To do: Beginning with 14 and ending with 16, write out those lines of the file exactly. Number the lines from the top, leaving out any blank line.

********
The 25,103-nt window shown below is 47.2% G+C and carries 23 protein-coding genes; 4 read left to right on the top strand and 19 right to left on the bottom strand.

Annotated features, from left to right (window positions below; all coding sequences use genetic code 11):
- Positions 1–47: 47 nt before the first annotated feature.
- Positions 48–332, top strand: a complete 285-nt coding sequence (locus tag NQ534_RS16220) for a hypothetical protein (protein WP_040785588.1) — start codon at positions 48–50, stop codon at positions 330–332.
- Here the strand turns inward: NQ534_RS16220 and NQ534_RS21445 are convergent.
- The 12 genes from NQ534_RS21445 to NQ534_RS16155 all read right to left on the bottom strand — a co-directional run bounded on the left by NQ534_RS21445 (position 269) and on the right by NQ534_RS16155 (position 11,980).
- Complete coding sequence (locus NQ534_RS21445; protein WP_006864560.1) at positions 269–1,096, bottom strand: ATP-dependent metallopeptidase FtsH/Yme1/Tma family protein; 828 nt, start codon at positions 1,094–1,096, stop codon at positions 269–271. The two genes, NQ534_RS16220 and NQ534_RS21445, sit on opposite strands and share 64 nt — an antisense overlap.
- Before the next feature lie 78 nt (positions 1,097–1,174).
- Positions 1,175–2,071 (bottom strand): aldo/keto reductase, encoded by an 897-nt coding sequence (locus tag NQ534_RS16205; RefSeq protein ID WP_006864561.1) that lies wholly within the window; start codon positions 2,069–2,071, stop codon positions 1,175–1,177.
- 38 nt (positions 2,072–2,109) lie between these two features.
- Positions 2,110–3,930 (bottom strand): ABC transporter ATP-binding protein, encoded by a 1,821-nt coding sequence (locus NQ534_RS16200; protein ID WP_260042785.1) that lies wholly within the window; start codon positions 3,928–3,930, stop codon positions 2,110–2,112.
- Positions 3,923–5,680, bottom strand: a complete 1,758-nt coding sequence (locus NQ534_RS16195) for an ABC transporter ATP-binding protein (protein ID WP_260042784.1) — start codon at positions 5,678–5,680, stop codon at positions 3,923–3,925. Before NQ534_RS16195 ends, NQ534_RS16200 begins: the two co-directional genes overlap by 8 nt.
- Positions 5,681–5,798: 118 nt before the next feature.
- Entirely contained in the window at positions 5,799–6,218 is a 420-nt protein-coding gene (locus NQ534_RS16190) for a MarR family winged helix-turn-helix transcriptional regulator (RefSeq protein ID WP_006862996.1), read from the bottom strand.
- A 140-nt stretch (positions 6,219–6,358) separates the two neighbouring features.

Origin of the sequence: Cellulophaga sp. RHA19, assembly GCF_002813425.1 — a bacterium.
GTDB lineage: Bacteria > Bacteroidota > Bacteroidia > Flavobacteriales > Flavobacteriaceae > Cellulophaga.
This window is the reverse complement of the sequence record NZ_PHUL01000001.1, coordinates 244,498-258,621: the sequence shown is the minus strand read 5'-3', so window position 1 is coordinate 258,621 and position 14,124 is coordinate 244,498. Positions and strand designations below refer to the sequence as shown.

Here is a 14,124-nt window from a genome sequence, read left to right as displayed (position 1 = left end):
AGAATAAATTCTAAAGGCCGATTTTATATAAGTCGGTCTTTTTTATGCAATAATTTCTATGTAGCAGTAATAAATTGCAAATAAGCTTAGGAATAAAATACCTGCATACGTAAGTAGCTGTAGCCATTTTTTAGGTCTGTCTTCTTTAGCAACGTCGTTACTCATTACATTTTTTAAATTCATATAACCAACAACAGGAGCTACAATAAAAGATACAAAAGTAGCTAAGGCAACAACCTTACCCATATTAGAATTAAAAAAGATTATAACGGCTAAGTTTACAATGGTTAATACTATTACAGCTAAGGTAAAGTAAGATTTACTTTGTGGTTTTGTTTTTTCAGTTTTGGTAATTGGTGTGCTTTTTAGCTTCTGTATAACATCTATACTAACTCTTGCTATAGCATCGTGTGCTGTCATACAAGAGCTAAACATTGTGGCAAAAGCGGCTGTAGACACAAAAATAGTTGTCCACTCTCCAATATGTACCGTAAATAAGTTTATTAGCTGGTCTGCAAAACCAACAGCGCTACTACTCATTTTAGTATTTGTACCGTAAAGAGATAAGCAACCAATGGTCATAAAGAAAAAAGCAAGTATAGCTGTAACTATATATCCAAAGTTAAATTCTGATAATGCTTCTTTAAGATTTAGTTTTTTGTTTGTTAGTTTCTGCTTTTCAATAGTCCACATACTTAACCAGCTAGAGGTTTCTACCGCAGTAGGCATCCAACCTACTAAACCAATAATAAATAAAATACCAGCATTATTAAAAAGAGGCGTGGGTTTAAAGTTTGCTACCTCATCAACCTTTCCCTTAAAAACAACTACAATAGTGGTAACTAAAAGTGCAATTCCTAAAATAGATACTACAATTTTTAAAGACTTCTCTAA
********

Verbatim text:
- Entirely contained in the window at positions 5,799–6,218 is a 420-nt protein-coding gene (locus NQ534_RS16190) for a MarR family winged helix-turn-helix transcriptional regulator (RefSeq protein ID WP_006862996.1), read from the bottom strand.
- A 140-nt stretch (positions 6,219–6,358) separates the two neighbouring features.

Origin of the sequence: Cellulophaga sp. RHA19, assembly GCF_002813425.1 — a bacterium.